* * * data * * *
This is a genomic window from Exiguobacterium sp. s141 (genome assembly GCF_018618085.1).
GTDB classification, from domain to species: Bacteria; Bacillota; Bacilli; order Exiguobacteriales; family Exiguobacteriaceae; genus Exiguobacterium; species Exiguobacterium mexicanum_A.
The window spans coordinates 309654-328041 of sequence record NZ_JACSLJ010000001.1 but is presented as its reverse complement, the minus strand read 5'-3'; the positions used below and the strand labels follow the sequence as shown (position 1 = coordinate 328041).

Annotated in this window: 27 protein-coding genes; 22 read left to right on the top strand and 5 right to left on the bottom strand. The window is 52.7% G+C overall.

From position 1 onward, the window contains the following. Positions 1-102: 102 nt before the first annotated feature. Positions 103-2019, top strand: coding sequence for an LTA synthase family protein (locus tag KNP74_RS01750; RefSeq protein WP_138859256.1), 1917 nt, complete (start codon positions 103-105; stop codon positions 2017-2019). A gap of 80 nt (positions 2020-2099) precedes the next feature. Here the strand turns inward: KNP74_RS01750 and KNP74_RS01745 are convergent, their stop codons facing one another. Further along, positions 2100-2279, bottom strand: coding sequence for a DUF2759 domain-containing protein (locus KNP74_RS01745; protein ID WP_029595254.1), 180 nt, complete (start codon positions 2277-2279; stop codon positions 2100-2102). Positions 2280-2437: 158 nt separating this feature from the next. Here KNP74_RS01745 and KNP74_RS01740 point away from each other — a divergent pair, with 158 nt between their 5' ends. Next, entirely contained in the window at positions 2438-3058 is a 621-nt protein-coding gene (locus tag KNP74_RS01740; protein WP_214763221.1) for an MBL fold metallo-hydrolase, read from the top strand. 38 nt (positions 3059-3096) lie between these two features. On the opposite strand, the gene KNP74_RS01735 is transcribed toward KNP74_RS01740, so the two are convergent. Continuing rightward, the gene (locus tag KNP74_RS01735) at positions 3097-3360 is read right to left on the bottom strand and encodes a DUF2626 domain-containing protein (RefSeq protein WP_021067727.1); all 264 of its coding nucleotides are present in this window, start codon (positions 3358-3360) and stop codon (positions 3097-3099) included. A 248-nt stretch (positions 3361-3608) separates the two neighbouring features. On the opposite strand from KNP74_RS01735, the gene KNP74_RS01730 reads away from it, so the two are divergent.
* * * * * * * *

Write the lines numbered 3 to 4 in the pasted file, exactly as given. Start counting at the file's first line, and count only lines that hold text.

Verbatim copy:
The window spans coordinates 309654-328041 of sequence record NZ_JACSLJ010000001.1 but is presented as its reverse complement, the minus strand read 5'-3'; the positions used below and the strand labels follow the sequence as shown (position 1 = coordinate 328041).

Annotated in this window: 27 protein-coding genes; 22 read left to right on the top strand and 5 right to left on the bottom strand. The window is 52.7% G+C overall.